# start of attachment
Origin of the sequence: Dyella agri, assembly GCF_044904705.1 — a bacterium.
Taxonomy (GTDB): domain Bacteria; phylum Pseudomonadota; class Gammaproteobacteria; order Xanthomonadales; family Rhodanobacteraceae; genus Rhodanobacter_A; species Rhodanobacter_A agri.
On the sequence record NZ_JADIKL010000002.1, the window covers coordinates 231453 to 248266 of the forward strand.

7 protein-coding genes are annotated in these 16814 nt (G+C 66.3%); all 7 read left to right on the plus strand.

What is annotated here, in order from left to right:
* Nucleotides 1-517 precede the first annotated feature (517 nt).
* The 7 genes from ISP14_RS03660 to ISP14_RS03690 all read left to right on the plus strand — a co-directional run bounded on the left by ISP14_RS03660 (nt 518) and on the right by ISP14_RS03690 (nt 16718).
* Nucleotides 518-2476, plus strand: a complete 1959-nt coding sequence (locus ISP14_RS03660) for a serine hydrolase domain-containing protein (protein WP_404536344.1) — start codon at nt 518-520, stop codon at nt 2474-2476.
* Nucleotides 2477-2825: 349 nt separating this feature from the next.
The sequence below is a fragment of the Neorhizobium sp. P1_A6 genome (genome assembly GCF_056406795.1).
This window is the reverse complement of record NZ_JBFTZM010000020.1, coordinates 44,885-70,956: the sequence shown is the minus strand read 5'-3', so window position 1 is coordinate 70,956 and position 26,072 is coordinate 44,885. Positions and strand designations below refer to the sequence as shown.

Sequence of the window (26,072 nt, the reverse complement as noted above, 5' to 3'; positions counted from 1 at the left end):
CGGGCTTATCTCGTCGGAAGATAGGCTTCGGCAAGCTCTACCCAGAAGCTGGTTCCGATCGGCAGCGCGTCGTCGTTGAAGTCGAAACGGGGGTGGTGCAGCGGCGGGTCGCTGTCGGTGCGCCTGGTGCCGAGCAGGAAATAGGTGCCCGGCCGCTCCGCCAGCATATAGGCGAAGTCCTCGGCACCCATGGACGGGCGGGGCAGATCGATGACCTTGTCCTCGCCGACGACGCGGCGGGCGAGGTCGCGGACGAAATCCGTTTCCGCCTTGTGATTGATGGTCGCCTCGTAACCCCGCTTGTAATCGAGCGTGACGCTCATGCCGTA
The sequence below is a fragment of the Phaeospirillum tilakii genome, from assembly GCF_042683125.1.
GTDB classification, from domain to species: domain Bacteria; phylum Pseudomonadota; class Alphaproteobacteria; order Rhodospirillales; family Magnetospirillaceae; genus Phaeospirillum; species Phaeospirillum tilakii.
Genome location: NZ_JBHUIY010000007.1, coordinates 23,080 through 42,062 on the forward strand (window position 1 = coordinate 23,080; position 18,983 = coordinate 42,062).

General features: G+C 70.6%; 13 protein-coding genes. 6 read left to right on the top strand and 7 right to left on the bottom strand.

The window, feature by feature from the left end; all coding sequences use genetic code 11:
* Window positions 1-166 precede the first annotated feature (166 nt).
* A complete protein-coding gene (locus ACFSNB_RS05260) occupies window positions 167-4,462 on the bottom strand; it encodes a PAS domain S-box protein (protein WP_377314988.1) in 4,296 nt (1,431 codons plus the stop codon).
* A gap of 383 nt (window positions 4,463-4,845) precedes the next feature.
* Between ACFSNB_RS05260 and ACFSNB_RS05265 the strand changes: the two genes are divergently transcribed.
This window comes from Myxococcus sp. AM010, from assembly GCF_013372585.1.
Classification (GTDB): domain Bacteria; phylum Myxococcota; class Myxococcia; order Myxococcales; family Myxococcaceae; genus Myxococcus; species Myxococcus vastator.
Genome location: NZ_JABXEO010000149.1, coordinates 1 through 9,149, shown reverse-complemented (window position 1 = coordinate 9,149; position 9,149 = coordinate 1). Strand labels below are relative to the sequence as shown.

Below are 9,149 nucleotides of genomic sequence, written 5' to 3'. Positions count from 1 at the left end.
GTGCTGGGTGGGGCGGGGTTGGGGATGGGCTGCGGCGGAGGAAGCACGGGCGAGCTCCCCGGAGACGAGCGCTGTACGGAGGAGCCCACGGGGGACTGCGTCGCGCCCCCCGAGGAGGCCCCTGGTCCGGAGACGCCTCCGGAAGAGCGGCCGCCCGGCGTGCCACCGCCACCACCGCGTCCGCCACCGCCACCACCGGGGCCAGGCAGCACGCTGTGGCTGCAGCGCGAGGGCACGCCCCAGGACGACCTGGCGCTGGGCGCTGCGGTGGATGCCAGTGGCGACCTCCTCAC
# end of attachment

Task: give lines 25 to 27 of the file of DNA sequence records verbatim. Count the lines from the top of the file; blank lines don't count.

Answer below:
Genome location: NZ_JABXEO010000149.1, coordinates 1 through 9,149, shown reverse-complemented (window position 1 = coordinate 9,149; position 9,149 = coordinate 1). Strand labels below are relative to the sequence as shown.

Below are 9,149 nucleotides of genomic sequence, written 5' to 3'. Positions count from 1 at the left end.
GTGCTGGGTGGGGCGGGGTTGGGGATGGGCTGCGGCGGAGGAAGCACGGGCGAGCTCCCCGGAGACGAGCGCTGTACGGAGGAGCCCACGGGGGACTGCGTCGCGCCCCCCGAGGAGGCCCCTGGTCCGGAGACGCCTCCGGAAGAGCGGCCGCCCGGCGTGCCACCGCCACCACCGCGTCCGCCACCGCCACCACCGGGGCCAGGCAGCACGCTGTGGCTGCAGCGCGAGGGCACGCCCCAGGACGACCTGGCGCTGGGCGCTGCGGTGGATGCCAGTGGCGACCTCCTCAC